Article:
• Woobie, Destroyer of Worlds: The guy used to be an immortal sorcerer who had his immortality taken from him while Doga and Unei got more power than ever. You'd probably be a bit upset too.
    • Taken to Tragic Villain levels in the DS version where its revealed that he didn't intentionally side with the Cloud of Darkness from the beginning. What was once a student of Noah, desperate to keep his immortality, dies as a pawn of the Cloud of Darkness.
  • You Don't Look Like You: In the manga, he uses the scrapped Guardian summon design rather than his own. Additionally, unlike characters like Unei or Desch, who either vaguely resemble their used designs or featured them briefly, Xande's normal design never appears in the manga.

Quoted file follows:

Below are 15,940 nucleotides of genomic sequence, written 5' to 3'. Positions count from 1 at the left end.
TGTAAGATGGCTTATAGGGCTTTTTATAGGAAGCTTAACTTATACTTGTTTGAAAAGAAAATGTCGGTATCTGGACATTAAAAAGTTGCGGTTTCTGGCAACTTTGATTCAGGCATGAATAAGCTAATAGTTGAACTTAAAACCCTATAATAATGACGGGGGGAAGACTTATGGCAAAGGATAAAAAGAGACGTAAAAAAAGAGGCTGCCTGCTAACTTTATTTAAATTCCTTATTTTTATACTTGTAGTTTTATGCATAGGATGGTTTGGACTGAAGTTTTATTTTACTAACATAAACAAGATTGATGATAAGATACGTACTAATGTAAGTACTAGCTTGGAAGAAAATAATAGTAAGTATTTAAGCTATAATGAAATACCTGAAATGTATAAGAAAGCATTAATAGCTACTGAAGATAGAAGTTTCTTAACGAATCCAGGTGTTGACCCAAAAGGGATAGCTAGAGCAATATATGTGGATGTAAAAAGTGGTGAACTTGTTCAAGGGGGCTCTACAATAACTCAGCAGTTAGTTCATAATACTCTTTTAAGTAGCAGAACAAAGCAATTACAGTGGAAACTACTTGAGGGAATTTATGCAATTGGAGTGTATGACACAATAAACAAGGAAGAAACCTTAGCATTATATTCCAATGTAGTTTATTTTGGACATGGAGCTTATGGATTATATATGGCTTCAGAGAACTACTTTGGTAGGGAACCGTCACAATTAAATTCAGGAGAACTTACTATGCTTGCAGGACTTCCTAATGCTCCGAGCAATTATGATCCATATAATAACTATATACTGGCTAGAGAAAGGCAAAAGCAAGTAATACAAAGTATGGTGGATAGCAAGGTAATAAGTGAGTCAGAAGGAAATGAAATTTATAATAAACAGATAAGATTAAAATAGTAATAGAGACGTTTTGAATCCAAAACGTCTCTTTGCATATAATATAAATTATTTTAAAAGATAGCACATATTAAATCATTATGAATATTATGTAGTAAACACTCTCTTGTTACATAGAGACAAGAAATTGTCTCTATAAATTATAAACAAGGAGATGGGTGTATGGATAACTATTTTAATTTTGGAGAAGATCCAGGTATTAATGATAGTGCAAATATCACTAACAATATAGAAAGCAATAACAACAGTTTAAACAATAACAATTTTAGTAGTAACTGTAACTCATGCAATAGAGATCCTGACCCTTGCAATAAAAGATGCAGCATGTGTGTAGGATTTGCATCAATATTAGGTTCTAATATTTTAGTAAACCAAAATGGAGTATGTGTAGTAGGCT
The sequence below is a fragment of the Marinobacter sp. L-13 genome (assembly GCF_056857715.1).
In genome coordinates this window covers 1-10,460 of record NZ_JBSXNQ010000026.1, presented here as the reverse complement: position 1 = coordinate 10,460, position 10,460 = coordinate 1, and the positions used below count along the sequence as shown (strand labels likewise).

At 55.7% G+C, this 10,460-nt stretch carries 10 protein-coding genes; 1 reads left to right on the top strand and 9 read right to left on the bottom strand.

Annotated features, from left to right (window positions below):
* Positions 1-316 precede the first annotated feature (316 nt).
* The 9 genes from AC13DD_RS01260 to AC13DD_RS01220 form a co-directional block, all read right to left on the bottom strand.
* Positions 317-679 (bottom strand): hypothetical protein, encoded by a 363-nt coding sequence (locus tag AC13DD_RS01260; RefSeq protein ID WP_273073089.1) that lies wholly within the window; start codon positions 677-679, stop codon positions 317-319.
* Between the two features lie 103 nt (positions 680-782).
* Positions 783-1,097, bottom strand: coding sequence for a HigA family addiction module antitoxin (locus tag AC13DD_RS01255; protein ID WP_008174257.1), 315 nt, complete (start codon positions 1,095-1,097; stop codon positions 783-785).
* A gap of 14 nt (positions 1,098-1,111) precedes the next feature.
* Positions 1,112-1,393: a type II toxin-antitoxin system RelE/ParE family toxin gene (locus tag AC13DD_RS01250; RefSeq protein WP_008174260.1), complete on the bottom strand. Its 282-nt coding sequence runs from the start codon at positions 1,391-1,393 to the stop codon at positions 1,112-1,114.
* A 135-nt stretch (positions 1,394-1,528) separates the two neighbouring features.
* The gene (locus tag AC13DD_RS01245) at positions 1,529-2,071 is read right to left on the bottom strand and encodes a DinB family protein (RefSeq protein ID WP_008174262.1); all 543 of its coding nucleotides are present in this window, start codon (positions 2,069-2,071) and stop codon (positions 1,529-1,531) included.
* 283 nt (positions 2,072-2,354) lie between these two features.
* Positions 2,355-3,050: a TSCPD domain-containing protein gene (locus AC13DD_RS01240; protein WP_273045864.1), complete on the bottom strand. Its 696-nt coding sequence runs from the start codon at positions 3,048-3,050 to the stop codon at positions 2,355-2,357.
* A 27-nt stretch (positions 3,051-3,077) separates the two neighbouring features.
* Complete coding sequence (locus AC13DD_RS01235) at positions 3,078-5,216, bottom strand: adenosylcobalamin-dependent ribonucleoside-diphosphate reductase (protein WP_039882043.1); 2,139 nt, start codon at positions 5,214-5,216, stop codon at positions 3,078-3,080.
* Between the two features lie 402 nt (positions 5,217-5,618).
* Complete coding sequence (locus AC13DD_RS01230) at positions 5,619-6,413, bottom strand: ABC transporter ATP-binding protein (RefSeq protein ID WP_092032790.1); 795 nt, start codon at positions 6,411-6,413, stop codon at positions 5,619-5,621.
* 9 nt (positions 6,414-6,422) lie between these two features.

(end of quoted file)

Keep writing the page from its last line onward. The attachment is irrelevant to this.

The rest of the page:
An ancient evil spirit who was released by the same earthquake that dropped the onion kids/Luneth into the cave containing the Wind Crystal. He turns the people of Kazus and Castle Sasune into ghosts, and defeating him to lift this curse becomes the first major objective of the newly formed Light Warriors.
  • Adapted Out: The Final Fantasy III portion of Memory of Heroes begins right after he's been resealed.
  • Adaptational Badass: In the manga, he goes from a Starter Villain Warm-Up Boss to a Attack of the 50-Foot Whatever Person of Mass Destruction.
  • Attack of the 50-Foot Whatever: He's gigantic in the manga. At best, Muuchi only reaches up to his thigh. At worst, his foot.
  • Elemental Rock–Paper–Scissors: Princess Sara mentions that since the Djinn is a fire elemental, he's vulnerable to ice magic. In fact it only takes 2 uses of Antarctic Wind items to defeat him.